Sentence Examples with the word Impugned

A reading may be impugned on a number of grounds: that it gives no sense or an inappropriate sense, that it involves a usage or an idiom not current at the assumed time of writing, or foreign to the reputed author, or to the style in which he then was writing, that it involves some metrical or rhythmical anomaly, or that the connexion of thought which it produces is incoherent or disorderly.

Bacon, as attorney-general, delivered a speech, which has not been reported; but the king was informed that the arguments on the other side had not been limited to the special case, but had directly impugned the general prerogative right of granting livings.

The pope prohibited the little book in which they were contained, and Pico had to defend the impugned theses scibili) in an elaborate Apologia.

View more

They either ignored the Scriptures, endeavoured to prove them in the main by a helpful republication of the Evangelium aeternum, or directly impugned their divine character, their infallibility, and the validity of their evidences as a complete manifestation of the will of God.

The synod grounded its procedure against the rival popes on a fact, ostensibly patent to all, but actually believed by none - that they were both supporters of the schism, and not merely this, but heretics in the truest and fullest sense of the word, since their attitude had impugned and subverted the article of faith concerning the one Holy, Catholic and Apostolic Church.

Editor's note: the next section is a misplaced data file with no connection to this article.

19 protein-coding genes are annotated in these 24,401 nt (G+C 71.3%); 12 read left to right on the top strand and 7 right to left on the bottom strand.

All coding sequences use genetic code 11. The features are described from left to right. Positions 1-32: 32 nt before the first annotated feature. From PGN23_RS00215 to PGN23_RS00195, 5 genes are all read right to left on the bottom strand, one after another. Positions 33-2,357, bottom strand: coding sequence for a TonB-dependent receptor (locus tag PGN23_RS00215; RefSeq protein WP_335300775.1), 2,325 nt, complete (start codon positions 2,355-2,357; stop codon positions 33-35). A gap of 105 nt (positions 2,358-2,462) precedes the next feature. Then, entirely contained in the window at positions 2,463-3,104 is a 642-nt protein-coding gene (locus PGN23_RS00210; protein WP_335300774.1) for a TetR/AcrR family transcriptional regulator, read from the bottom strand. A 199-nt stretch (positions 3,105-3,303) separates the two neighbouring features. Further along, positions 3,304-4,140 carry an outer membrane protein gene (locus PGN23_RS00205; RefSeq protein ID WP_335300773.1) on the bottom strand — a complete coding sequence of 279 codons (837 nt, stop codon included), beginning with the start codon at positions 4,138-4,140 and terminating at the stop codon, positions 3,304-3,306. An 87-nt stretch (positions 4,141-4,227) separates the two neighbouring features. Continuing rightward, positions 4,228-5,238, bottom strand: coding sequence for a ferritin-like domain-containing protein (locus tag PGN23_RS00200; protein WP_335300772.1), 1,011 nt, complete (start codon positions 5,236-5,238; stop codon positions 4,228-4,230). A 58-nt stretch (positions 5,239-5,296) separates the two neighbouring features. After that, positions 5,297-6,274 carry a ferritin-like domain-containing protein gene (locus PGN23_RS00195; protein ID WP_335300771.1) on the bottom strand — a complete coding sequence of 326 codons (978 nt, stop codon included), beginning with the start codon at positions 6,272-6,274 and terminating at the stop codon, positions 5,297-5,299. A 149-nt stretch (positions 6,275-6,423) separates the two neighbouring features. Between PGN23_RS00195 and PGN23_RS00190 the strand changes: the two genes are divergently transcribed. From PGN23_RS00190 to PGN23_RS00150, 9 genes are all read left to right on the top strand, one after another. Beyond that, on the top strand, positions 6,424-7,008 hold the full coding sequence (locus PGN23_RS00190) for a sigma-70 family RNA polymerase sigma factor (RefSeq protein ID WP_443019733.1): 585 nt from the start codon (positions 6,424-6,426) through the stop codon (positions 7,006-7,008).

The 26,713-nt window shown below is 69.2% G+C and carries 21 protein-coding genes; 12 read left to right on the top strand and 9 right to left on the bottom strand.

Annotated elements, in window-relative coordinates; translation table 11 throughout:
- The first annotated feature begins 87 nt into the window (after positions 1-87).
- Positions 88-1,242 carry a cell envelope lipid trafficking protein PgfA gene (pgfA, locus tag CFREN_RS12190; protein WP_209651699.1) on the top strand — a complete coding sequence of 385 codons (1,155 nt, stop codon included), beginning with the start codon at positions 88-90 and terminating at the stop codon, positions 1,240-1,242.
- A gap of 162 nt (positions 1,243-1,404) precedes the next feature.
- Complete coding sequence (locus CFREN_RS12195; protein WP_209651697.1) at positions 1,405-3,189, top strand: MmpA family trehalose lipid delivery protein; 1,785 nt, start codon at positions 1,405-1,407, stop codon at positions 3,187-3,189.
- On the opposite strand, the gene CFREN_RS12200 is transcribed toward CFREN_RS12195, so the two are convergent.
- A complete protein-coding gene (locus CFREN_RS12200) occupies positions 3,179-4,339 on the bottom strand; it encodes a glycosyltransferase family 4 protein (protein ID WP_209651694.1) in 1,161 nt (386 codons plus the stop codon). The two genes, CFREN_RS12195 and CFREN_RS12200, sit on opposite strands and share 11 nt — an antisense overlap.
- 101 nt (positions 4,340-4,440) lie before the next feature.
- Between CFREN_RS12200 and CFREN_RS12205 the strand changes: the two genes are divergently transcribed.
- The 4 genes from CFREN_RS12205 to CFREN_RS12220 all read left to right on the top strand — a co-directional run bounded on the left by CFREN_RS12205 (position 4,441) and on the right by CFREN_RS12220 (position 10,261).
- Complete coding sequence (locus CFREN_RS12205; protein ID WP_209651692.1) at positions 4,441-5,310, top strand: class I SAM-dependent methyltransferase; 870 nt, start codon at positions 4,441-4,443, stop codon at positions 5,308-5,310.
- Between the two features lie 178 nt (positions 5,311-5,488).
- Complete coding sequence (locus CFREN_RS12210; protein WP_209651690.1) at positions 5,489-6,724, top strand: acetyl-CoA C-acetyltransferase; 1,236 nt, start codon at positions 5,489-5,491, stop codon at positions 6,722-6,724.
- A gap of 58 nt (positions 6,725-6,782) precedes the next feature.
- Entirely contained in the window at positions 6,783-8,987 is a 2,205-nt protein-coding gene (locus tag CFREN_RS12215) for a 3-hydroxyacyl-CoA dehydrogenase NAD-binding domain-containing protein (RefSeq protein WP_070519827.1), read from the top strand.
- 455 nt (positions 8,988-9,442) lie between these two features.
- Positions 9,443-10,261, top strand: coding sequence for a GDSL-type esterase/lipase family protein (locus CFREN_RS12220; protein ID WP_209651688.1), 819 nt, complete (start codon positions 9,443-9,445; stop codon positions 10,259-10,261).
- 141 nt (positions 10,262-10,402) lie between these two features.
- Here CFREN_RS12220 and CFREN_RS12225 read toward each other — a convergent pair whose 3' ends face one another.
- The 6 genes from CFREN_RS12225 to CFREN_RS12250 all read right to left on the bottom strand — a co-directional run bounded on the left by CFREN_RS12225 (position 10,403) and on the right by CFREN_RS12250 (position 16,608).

Although the genuineness of these writings has been impugned on various occasions by different scholars, there seems to be no reason for assuming that they did not emanate from the saint's pen.

From the charge of nepotism he was entirely exempt; and, to the present day, the purity of his life has never been impugned even by the voice of faction.

Some critics have impugned his legal knowledge, but probably without justice.

Osiander, maintaining the infusion of Christ's righteousness into the believer, impugned the Lutheran doctrine of imputation; Chemnitz defended it with striking ability.

The only attack, however, to which Gibbon deigned to make any reply was that of Davies, who had impugned his accuracy or good faith.